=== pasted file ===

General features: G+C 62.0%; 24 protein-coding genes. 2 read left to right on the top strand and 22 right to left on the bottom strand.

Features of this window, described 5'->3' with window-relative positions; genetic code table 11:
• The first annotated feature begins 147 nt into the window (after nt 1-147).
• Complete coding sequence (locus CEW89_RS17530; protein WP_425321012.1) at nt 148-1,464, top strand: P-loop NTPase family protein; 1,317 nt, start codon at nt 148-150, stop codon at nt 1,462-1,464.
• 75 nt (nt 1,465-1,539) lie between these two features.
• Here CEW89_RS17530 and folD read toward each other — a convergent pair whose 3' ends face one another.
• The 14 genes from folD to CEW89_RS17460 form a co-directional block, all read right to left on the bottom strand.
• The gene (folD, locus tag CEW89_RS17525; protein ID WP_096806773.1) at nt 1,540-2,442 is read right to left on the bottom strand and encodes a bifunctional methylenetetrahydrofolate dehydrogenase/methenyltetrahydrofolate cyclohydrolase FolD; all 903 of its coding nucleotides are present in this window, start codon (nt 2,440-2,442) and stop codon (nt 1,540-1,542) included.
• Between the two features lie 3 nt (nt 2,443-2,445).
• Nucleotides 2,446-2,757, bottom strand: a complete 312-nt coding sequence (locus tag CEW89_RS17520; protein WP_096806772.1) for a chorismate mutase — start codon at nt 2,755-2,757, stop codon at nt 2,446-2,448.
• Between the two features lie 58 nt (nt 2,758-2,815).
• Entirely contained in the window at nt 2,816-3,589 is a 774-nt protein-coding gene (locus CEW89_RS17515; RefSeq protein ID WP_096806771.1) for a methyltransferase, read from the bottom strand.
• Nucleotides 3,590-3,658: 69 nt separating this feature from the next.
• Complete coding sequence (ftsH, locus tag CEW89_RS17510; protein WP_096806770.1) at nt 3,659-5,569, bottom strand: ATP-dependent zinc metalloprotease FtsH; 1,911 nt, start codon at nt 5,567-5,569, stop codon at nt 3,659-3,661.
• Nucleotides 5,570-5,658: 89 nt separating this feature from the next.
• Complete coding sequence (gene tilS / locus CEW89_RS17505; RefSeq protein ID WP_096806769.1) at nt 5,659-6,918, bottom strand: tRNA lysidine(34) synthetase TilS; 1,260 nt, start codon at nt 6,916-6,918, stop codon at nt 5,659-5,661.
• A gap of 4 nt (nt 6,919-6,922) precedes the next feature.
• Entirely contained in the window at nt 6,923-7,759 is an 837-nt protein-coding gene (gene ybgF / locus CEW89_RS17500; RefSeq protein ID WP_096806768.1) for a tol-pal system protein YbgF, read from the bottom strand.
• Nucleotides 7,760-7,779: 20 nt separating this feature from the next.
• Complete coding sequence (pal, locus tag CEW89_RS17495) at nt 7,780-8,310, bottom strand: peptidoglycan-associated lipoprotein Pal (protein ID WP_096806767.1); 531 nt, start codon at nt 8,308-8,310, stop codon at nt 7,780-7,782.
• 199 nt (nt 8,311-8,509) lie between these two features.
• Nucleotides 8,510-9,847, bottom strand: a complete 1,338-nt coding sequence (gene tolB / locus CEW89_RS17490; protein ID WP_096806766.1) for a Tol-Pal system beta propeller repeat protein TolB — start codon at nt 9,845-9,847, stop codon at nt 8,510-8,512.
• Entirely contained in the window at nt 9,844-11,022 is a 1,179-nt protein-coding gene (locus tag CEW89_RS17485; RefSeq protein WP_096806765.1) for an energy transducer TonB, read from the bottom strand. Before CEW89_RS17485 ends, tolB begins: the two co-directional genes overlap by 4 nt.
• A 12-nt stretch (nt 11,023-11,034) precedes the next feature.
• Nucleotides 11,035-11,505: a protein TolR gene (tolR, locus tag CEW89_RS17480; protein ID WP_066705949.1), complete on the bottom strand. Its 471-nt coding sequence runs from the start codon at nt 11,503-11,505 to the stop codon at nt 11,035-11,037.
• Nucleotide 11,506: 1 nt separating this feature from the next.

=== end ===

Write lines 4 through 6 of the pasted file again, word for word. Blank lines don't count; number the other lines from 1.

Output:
• Complete coding sequence (locus CEW89_RS17530; protein WP_425321012.1) at nt 148-1,464, top strand: P-loop NTPase family protein; 1,317 nt, start codon at nt 148-150, stop codon at nt 1,462-1,464.
• 75 nt (nt 1,465-1,539) lie between these two features.
• Here CEW89_RS17530 and folD read toward each other — a convergent pair whose 3' ends face one another.